Breast cancer patients who are resistant to the drug tamoxifen have poor health outcomes, but reducing meat protein in the diet could offer better results.

Tamoxifen is the standard treatment for estrogen-receptor-positive breast cancer. Many tumors became resistant to this endocrine drug that treating breast cancer becomes more difficult due to limited treatment options.

A group of researchers from the Cancer Center Institute at Beth Israel Deaconess Medical Center, a Harvard Medical School Teaching Hospital, discovered the relationship between levels of amino acid leucine and tamoxifen resistance.

Details of the study were published in the journal Nature.

Role Of Amino Acid Leucine

Leucine is one of the 20 types of amino acid that is not naturally produced in the body. Its common sources are beef, chicken, pork, and fish.

Lead author Senthil Muthuswamy, director of the cell biology program and deputy director of translational research in the Cancer Center Institute at BIDMC, said reducing the levels of amino acid leucine could potentially suppress tamoxifen resistance in ER-positive breast cancer patients.

"Our findings in the lab demonstrate that decreasing leucine levels suppresses proliferation of tumor cells, whereas increasing leucine enhances it. Furthermore, the findings open up the possibility that a low-leucine diet could be beneficial for patients with ER+ breast cancer," Muthuswamy said.

Researchers manipulated the levels of leucine in cultured cells and found that a tenfold increase in the amino acid enhanced the ER-positive breast cancer cells' division.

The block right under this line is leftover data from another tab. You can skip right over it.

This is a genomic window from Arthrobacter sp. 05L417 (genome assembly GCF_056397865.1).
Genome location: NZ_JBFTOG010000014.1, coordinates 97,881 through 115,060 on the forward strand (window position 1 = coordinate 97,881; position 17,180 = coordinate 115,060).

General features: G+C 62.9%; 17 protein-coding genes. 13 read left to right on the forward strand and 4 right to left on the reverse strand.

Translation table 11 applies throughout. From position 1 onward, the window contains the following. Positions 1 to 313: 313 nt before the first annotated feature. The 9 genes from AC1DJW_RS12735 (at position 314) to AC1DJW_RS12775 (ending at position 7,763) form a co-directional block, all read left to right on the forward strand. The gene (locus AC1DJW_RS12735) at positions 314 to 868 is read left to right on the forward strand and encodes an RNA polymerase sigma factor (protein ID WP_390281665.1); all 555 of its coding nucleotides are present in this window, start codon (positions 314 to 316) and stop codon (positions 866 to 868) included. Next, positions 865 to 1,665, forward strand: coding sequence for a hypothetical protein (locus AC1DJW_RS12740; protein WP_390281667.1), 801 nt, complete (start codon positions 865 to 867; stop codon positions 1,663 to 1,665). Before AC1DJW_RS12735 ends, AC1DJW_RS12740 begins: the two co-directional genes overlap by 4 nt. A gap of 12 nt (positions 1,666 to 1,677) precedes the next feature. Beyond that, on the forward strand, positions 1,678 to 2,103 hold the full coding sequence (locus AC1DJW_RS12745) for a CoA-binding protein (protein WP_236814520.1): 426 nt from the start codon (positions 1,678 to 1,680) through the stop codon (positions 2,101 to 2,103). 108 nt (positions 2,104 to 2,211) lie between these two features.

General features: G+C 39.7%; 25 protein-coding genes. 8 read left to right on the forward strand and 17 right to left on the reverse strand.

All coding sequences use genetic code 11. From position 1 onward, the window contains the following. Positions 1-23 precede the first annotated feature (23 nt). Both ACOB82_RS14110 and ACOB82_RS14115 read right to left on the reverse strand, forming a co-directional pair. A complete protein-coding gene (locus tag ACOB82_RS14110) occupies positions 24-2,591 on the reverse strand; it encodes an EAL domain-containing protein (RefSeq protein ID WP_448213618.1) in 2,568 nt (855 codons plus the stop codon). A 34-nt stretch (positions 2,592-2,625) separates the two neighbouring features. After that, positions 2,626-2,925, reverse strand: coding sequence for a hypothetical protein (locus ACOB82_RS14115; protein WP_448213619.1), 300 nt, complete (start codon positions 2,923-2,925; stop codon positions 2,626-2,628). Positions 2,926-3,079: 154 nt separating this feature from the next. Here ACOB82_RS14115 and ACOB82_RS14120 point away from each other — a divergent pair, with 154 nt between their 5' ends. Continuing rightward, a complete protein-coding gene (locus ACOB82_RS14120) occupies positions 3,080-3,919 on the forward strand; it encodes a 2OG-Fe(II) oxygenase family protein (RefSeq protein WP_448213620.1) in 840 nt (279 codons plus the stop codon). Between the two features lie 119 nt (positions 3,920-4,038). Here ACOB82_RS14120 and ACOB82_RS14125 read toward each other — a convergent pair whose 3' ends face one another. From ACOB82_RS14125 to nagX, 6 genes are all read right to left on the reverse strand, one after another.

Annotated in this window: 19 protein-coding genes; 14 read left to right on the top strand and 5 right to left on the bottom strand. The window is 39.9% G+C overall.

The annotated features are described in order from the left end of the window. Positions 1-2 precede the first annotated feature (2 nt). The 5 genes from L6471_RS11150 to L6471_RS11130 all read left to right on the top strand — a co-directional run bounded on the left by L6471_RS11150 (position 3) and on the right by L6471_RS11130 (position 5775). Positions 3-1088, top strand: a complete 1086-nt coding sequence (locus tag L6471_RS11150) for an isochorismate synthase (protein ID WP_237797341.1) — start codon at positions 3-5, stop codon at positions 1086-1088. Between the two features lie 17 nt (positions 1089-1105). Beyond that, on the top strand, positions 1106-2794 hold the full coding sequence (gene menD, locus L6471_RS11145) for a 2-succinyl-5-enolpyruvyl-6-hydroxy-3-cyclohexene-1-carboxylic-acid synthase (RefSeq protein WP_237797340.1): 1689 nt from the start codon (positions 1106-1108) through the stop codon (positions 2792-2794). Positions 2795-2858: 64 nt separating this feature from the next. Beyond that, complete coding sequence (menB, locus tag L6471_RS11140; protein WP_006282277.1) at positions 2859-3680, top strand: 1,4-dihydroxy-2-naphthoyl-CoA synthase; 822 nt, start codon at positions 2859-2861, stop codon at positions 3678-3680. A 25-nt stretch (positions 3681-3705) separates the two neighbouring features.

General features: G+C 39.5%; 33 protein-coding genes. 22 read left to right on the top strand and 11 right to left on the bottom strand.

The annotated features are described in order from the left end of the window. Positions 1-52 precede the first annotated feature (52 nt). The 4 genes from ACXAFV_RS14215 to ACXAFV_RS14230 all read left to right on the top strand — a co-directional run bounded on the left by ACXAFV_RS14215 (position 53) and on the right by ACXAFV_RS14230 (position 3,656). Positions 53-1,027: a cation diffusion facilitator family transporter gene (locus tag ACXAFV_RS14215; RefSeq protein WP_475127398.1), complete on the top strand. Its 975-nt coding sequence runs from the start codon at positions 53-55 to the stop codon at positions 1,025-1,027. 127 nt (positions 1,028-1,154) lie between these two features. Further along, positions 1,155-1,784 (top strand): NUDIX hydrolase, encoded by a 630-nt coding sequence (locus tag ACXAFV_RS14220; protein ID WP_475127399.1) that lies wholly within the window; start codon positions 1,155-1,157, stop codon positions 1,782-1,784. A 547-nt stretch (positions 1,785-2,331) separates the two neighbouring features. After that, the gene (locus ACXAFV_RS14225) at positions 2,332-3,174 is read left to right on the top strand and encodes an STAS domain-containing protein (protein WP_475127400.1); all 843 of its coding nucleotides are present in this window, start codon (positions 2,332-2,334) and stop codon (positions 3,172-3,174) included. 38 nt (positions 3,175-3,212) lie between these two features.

Further investigation also showed that cancer cells that grew to become resistant to tamoxifen were able to grow even with decreased leucine levels.

Decreasing the amount of leucine in the diet can improve the patients' metabolic functions and overall health outcomes. Low-leucine, protein-rich plant-based diet will provide daily nutrients to ER-positive breast cancer patients.

Benefits Of Anti-Estrogen Drug

The addition of an anti-estrogen drug to the first-line treatment for ER-positive breast cancer is found beneficial to women who were initially exposed to endocrine therapy.

Dr. Rita Mehta, clinical professor at University of California Irvine, said fulvestrant can limit the supply of estrogen to the tumor. Low levels of estrogen reduces the growth of the cancer cells and delays the resistance to the drug anastrozole.

"The addition of fulvestrant to anastrozole was associated with increased long-term survival as compared with anastrozole alone, despite substantial crossover to fulvestrant after progression during therapy with anastrozole alone," reported Mehta's team in the study recently published in The New England Journal of Medicine.

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